When you have Borderline Personality Disorder you live from crisis to crisis
A friend once commented to me that I lived my life from “crisis to crisis.” I was taken aback by this because I did not understand the statement — and I also did not see it. But after my husband died, I began to take a very serious look at my life. I actually say it was my husband’s death which propelled me on my road to recovery. If he walked into the house today, he would not recognize me because I have become a totally different person.
What does it mean to live your life from crisis to crisis? Well, for me, it meant always being hyped on adrenaline and always letting my emotions be in the driver’s seat. It meant never being able to relax or “chill out.” It meant always being ready for the next battle, always being pumped for the next confrontation. When I finally started to look at this pattern, it quickly became apparent to me what he was talking about.
I decided I wanted to address this issue and try to figure out how to, if not put a stop to it, at least pump the brakes a little bit. So, I started keeping a journal of incidents that happened and my reactions to them. And slowly, I began to see patterns emerge. I first decided to take control of my physical environment and clean up my house. During my husband’s illness, the house had become extremely cluttered because of all the recreational, retail therapy I was doing to try to cope with my distress. There were hundreds of things lining the shelves in the living room and various bedrooms. I began to divest myself of these things and that had a great calming effect on my emotions. I began to see the physical clutter was not just a symptom of my emotional clutter, it was also a physical manifestation of it — it was how I had expressed all the chaos going on in my life.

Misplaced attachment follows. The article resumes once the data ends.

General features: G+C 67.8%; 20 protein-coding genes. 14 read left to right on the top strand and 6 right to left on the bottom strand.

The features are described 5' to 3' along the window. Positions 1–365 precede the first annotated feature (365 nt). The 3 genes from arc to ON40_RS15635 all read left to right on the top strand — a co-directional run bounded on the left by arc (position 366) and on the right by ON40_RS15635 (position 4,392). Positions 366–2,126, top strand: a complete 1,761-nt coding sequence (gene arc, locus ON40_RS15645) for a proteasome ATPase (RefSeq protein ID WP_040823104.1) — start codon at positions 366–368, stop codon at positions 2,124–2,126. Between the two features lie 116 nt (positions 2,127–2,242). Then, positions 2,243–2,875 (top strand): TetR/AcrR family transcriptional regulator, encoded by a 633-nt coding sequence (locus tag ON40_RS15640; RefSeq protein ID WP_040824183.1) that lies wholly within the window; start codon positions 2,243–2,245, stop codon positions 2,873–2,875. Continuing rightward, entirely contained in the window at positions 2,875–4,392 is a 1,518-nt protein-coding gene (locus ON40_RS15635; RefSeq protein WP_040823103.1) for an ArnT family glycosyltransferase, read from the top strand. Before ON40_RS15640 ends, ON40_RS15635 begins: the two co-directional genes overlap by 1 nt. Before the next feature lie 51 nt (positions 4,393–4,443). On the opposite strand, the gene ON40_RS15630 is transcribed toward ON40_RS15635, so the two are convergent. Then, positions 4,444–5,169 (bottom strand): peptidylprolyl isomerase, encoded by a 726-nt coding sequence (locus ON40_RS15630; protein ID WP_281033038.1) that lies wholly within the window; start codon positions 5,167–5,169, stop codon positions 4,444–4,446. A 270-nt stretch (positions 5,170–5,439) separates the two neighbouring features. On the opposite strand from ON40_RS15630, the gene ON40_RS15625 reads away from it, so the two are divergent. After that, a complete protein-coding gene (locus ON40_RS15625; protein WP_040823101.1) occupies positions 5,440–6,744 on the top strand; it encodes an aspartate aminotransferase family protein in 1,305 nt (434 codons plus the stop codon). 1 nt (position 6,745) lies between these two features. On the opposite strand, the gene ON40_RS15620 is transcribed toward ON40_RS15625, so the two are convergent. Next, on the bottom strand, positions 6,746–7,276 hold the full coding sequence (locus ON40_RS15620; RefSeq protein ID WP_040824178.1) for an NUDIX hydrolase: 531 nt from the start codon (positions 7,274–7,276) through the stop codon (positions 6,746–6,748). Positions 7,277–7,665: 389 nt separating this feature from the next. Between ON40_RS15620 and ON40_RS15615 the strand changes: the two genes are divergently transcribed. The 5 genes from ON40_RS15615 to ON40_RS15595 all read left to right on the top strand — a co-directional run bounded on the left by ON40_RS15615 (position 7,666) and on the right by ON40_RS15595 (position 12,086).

I started by cleaning up my house
So, how did I do it? I looked at websites such as HGTV which offered 50 different ways to deal with clutter. The key for me was to become ruthless. If I had not used it in the past 12 months, no matter how sentimental I felt about it, out it went. I ended up throwing most of it away because dragging it off to the local second-hand store was just too much of a challenge. Going through this process was very liberating. Being able to see the surface of shelves in my living room was extremely satisfying. Next, I attacked my closets. It was very difficult to get rid of an entire closet full of jackets which I had worn when I was working, but once I realized they symbolized my professional achievements and that I was never going back to that world, it became easy to pack them all up and take them to the local Goodwill.
Next, I began to look at the way I interacted with people
The patterns which emerged were fascinating to me and the patterns which emerged there were both frightening and fascinating. As I came to appreciate the way I was “always primed for a fight” I started to find ways to stop doing that. I began to figure out how to practice more patience and, over time, it worked. I am, today, a much more patient person than I ever was before and I am grateful for that.
Since DBT, my my life is much less chaotic
My life today is much calmer. I attribute this to learning how to be mindful in most things and that has also taught me how to be more patient. Today I live what I describe to my friends as a “boring” life, but it is an existence I have chosen. I am much happier having this boring life because it means the constant adrenaline rushes of the past no longer plague me. It means I can stop and smell the roses of a calmer day-to-day lifestyle and I am grateful every single time I was able to make this choice.